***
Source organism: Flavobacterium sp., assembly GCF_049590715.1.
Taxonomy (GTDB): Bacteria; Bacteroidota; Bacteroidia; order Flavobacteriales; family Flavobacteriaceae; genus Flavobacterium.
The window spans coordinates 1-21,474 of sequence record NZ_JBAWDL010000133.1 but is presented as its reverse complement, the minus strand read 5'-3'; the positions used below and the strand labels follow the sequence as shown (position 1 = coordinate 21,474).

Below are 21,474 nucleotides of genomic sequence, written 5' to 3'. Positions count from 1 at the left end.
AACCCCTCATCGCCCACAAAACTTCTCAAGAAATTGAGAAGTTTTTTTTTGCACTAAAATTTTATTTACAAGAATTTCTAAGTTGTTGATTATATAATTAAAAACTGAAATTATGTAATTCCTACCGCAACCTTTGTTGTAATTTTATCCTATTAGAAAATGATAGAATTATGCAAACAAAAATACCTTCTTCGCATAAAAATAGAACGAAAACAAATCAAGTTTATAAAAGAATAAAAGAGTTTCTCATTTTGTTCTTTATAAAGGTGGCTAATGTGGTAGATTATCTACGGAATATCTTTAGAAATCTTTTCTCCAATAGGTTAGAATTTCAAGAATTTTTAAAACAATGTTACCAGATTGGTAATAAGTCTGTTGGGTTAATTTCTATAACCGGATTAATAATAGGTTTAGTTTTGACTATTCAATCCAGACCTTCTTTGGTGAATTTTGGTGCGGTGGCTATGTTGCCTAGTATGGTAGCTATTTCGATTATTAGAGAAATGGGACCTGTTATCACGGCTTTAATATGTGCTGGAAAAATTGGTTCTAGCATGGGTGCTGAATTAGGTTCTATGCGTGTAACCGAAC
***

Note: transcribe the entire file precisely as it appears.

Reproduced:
Source organism: Flavobacterium sp., assembly GCF_049590715.1.
Taxonomy (GTDB): Bacteria; Bacteroidota; Bacteroidia; order Flavobacteriales; family Flavobacteriaceae; genus Flavobacterium.
The window spans coordinates 1-21,474 of sequence record NZ_JBAWDL010000133.1 but is presented as its reverse complement, the minus strand read 5'-3'; the positions used below and the strand labels follow the sequence as shown (position 1 = coordinate 21,474).

Below are 21,474 nucleotides of genomic sequence, written 5' to 3'. Positions count from 1 at the left end.
AACCCCTCATCGCCCACAAAACTTCTCAAGAAATTGAGAAGTTTTTTTTTGCACTAAAATTTTATTTACAAGAATTTCTAAGTTGTTGATTATATAATTAAAAACTGAAATTATGTAATTCCTACCGCAACCTTTGTTGTAATTTTATCCTATTAGAAAATGATAGAATTATGCAAACAAAAATACCTTCTTCGCATAAAAATAGAACGAAAACAAATCAAGTTTATAAAAGAATAAAAGAGTTTCTCATTTTGTTCTTTATAAAGGTGGCTAATGTGGTAGATTATCTACGGAATATCTTTAGAAATCTTTTCTCCAATAGGTTAGAATTTCAAGAATTTTTAAAACAATGTTACCAGATTGGTAATAAGTCTGTTGGGTTAATTTCTATAACCGGATTAATAATAGGTTTAGTTTTGACTATTCAATCCAGACCTTCTTTGGTGAATTTTGGTGCGGTGGCTATGTTGCCTAGTATGGTAGCTATTTCGATTATTAGAGAAATGGGACCTGTTATCACGGCTTTAATATGTGCTGGAAAAATTGGTTCTAGCATGGGTGCTGAATTAGGTTCTATGCGTGTAACCGAAC